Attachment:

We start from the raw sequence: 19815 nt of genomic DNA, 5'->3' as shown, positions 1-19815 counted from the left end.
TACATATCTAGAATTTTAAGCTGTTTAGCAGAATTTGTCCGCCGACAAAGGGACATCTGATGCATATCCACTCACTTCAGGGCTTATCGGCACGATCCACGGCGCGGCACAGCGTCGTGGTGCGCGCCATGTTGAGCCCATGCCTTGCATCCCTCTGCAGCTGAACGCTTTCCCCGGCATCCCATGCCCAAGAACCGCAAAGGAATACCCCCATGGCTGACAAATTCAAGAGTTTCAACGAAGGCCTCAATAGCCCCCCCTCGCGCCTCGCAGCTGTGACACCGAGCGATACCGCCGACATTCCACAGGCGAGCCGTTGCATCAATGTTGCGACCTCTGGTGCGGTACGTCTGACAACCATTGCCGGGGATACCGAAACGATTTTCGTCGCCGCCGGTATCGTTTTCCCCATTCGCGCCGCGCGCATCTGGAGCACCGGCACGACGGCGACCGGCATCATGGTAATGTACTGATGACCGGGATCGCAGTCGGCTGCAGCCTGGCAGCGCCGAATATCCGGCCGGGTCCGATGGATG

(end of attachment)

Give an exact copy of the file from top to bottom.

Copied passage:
We start from the raw sequence: 19815 nt of genomic DNA, 5'->3' as shown, positions 1-19815 counted from the left end.
TACATATCTAGAATTTTAAGCTGTTTAGCAGAATTTGTCCGCCGACAAAGGGACATCTGATGCATATCCACTCACTTCAGGGCTTATCGGCACGATCCACGGCGCGGCACAGCGTCGTGGTGCGCGCCATGTTGAGCCCATGCCTTGCATCCCTCTGCAGCTGAACGCTTTCCCCGGCATCCCATGCCCAAGAACCGCAAAGGAATACCCCCATGGCTGACAAATTCAAGAGTTTCAACGAAGGCCTCAATAGCCCCCCCTCGCGCCTCGCAGCTGTGACACCGAGCGATACCGCCGACATTCCACAGGCGAGCCGTTGCATCAATGTTGCGACCTCTGGTGCGGTACGTCTGACAACCATTGCCGGGGATACCGAAACGATTTTCGTCGCCGCCGGTATCGTTTTCCCCATTCGCGCCGCGCGCATCTGGAGCACCGGCACGACGGCGACCGGCATCATGGTAATGTACTGATGACCGGGATCGCAGTCGGCTGCAGCCTGGCAGCGCCGAATATCCGGCCGGGTCCGATGGATG